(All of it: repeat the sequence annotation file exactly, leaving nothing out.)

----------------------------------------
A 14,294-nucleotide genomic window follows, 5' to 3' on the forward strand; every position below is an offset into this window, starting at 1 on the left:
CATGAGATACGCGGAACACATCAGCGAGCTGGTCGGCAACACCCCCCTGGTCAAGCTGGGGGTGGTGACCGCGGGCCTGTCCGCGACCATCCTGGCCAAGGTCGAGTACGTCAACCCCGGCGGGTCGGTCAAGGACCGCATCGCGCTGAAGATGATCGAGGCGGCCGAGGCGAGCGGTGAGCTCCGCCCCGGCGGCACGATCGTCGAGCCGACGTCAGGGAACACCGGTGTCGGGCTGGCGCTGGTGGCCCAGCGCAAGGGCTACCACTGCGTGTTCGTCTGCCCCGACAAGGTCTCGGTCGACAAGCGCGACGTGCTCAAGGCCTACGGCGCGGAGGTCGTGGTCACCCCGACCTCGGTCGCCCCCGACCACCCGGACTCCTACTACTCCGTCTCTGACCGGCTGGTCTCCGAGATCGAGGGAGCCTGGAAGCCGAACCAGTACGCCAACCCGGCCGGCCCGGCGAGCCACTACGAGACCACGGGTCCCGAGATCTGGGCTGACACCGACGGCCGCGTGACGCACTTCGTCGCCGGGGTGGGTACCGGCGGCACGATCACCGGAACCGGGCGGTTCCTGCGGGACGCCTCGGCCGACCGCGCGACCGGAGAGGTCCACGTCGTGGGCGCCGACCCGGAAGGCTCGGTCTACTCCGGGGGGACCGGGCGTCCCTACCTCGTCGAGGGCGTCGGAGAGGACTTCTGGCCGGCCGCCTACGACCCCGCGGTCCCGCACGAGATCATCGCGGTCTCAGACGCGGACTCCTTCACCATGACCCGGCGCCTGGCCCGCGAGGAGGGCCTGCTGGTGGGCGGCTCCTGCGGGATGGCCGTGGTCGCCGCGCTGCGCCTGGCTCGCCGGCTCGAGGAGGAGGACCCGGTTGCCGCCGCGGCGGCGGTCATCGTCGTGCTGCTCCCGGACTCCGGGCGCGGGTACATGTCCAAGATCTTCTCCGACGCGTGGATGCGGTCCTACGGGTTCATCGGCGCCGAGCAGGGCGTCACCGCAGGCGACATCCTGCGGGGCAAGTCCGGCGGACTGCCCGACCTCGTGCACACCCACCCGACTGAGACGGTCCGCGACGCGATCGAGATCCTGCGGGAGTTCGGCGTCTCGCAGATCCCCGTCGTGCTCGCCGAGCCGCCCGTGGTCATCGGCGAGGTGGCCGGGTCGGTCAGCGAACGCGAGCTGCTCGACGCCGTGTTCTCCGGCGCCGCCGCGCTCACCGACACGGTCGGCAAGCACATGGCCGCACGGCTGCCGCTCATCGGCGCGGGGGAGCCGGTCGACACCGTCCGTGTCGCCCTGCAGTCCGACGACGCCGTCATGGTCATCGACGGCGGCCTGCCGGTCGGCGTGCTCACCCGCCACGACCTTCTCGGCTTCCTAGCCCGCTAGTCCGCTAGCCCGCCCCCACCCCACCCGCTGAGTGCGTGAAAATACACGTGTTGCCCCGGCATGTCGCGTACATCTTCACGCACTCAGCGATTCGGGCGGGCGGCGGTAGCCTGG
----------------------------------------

A 14,294-nucleotide genomic window follows, 5' to 3' on the forward strand; every position below is an offset into this window, starting at 1 on the left:
CATGAGATACGCGGAACACATCAGCGAGCTGGTCGGCAACACCCCCCTGGTCAAGCTGGGGGTGGTGACCGCGGGCCTGTCCGCGACCATCCTGGCCAAGGTCGAGTACGTCAACCCCGGCGGGTCGGTCAAGGACCGCATCGCGCTGAAGATGATCGAGGCGGCCGAGGCGAGCGGTGAGCTCCGCCCCGGCGGCACGATCGTCGAGCCGACGTCAGGGAACACCGGTGTCGGGCTGGCGCTGGTGGCCCAGCGCAAGGGCTACCACTGCGTGTTCGTCTGCCCCGACAAGGTCTCGGTCGACAAGCGCGACGTGCTCAAGGCCTACGGCGCGGAGGTCGTGGTCACCCCGACCTCGGTCGCCCCCGACCACCCGGACTCCTACTACTCCGTCTCTGACCGGCTGGTCTCCGAGATCGAGGGAGCCTGGAAGCCGAACCAGTACGCCAACCCGGCCGGCCCGGCGAGCCACTACGAGACCACGGGTCCCGAGATCTGGGCTGACACCGACGGCCGCGTGACGCACTTCGTCGCCGGGGTGGGTACCGGCGGCACGATCACCGGAACCGGGCGGTTCCTGCGGGACGCCTCGGCCGACCGCGCGACCGGAGAGGTCCACGTCGTGGGCGCCGACCCGGAAGGCTCGGTCTACTCCGGGGGGACCGGGCGTCCCTACCTCGTCGAGGGCGTCGGAGAGGACTTCTGGCCGGCCGCCTACGACCCCGCGGTCCCGCACGAGATCATCGCGGTCTCAGACGCGGACTCCTTCACCATGACCCGGCGCCTGGCCCGCGAGGAGGGCCTGCTGGTGGGCGGCTCCTGCGGGATGGCCGTGGTCGCCGCGCTGCGCCTGGCTCGCCGGCTCGAGGAGGAGGACCCGGTTGCCGCCGCGGCGGCGGTCATCGTCGTGCTGCTCCCGGACTCCGGGCGCGGGTACATGTCCAAGATCTTCTCCGACGCGTGGATGCGGTCCTACGGGTTCATCGGCGCCGAGCAGGGCGTCACCGCAGGCGACATCCTGCGGGGCAAGTCCGGCGGACTGCCCGACCTCGTGCACACCCACCCGACTGAGACGGTCCGCGACGCGATCGAGATCCTGCGGGAGTTCGGCGTCTCGCAGATCCCCGTCGTGCTCGCCGAGCCGCCCGTGGTCATCGGCGAGGTGGCCGGGTCGGTCAGCGAACGCGAGCTGCTCGACGCCGTGTTCTCCGGCGCCGCCGCGCTCACCGACACGGTCGGCAAGCACATGGCCGCACGGCTGCCGCTCATCGGCGCGGGGGAGCCGGTCGACACCGTCCGTGTCGCCCTGCAGTCCGACGACGCCGTCATGGTCATCGACGGCGGCCTGCCGGTCGGCGTGCTCACCCGCCACGACCTTCTCGGCTTCCTAGCCCGCTAGTCCGCTAGCCCGCCCCCACCCCACCCGCTGAGTGCGTGAAAATACACGTGTTGCCCCGGCATGTCGCGTACATCTTCACGCACTCAGCGATTCGGGCGGGCGGCGGTAGCCTGG